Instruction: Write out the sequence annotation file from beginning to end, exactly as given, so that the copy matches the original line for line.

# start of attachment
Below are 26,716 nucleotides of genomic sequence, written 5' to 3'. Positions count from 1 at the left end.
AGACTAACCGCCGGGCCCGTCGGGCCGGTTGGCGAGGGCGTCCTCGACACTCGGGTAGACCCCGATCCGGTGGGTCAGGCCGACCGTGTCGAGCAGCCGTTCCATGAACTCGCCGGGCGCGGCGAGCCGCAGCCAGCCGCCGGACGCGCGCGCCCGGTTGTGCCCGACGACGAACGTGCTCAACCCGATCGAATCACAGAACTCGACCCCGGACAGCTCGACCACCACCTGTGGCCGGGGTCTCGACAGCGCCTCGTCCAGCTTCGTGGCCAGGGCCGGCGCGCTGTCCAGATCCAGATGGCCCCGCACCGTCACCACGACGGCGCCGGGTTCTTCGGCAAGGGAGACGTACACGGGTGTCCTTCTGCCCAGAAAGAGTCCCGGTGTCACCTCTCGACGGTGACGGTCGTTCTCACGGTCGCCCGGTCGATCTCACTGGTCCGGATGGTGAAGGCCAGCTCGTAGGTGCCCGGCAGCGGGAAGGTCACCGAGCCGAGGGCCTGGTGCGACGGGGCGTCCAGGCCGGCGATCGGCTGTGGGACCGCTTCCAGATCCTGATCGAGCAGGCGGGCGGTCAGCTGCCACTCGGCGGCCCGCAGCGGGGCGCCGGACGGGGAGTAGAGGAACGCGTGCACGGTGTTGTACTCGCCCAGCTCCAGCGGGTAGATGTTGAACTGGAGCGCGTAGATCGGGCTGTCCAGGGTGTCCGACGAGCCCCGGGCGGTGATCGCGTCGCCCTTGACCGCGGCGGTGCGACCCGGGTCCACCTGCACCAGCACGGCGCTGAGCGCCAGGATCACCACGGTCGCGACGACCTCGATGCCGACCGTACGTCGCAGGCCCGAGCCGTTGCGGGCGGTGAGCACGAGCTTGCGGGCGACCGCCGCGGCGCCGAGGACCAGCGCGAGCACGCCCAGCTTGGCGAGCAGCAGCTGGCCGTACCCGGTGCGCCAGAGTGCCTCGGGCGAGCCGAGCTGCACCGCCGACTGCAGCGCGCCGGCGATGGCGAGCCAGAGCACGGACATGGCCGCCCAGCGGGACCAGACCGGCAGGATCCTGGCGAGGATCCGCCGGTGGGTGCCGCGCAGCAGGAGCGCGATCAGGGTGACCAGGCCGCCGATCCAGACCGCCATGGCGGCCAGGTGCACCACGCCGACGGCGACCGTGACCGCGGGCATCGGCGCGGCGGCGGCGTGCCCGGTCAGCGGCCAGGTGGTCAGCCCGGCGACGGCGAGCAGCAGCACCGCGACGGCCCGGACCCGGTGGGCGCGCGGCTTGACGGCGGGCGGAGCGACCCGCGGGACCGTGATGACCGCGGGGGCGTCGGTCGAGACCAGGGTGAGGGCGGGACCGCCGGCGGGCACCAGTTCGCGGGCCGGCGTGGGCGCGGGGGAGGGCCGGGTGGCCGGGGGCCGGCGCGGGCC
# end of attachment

Below are 26,716 nucleotides of genomic sequence, written 5' to 3'. Positions count from 1 at the left end.
AGACTAACCGCCGGGCCCGTCGGGCCGGTTGGCGAGGGCGTCCTCGACACTCGGGTAGACCCCGATCCGGTGGGTCAGGCCGACCGTGTCGAGCAGCCGTTCCATGAACTCGCCGGGCGCGGCGAGCCGCAGCCAGCCGCCGGACGCGCGCGCCCGGTTGTGCCCGACGACGAACGTGCTCAACCCGATCGAATCACAGAACTCGACCCCGGACAGCTCGACCACCACCTGTGGCCGGGGTCTCGACAGCGCCTCGTCCAGCTTCGTGGCCAGGGCCGGCGCGCTGTCCAGATCCAGATGGCCCCGCACCGTCACCACGACGGCGCCGGGTTCTTCGGCAAGGGAGACGTACACGGGTGTCCTTCTGCCCAGAAAGAGTCCCGGTGTCACCTCTCGACGGTGACGGTCGTTCTCACGGTCGCCCGGTCGATCTCACTGGTCCGGATGGTGAAGGCCAGCTCGTAGGTGCCCGGCAGCGGGAAGGTCACCGAGCCGAGGGCCTGGTGCGACGGGGCGTCCAGGCCGGCGATCGGCTGTGGGACCGCTTCCAGATCCTGATCGAGCAGGCGGGCGGTCAGCTGCCACTCGGCGGCCCGCAGCGGGGCGCCGGACGGGGAGTAGAGGAACGCGTGCACGGTGTTGTACTCGCCCAGCTCCAGCGGGTAGATGTTGAACTGGAGCGCGTAGATCGGGCTGTCCAGGGTGTCCGACGAGCCCCGGGCGGTGATCGCGTCGCCCTTGACCGCGGCGGTGCGACCCGGGTCCACCTGCACCAGCACGGCGCTGAGCGCCAGGATCACCACGGTCGCGACGACCTCGATGCCGACCGTACGTCGCAGGCCCGAGCCGTTGCGGGCGGTGAGCACGAGCTTGCGGGCGACCGCCGCGGCGCCGAGGACCAGCGCGAGCACGCCCAGCTTGGCGAGCAGCAGCTGGCCGTACCCGGTGCGCCAGAGTGCCTCGGGCGAGCCGAGCTGCACCGCCGACTGCAGCGCGCCGGCGATGGCGAGCCAGAGCACGGACATGGCCGCCCAGCGGGACCAGACCGGCAGGATCCTGGCGAGGATCCGCCGGTGGGTGCCGCGCAGCAGGAGCGCGATCAGGGTGACCAGGCCGCCGATCCAGACCGCCATGGCGGCCAGGTGCACCACGCCGACGGCGACCGTGACCGCGGGCATCGGCGCGGCGGCGGCGTGCCCGGTCAGCGGCCAGGTGGTCAGCCCGGCGACGGCGAGCAGCAGCACCGCGACGGCCCGGACCCGGTGGGCGCGCGGCTTGACGGCGGGCGGAGCGACCCGCGGGACCGTGATGACCGCGGGGGCGTCGGTCGAGACCAGGGTGAGGGCGGGACCGCCGGCGGGCACCAGTTCGCGGGCCGGCGTGGGCGCGGGGGAGGGCCGGGTGGCCGGGGGCCGGCGCGGGCC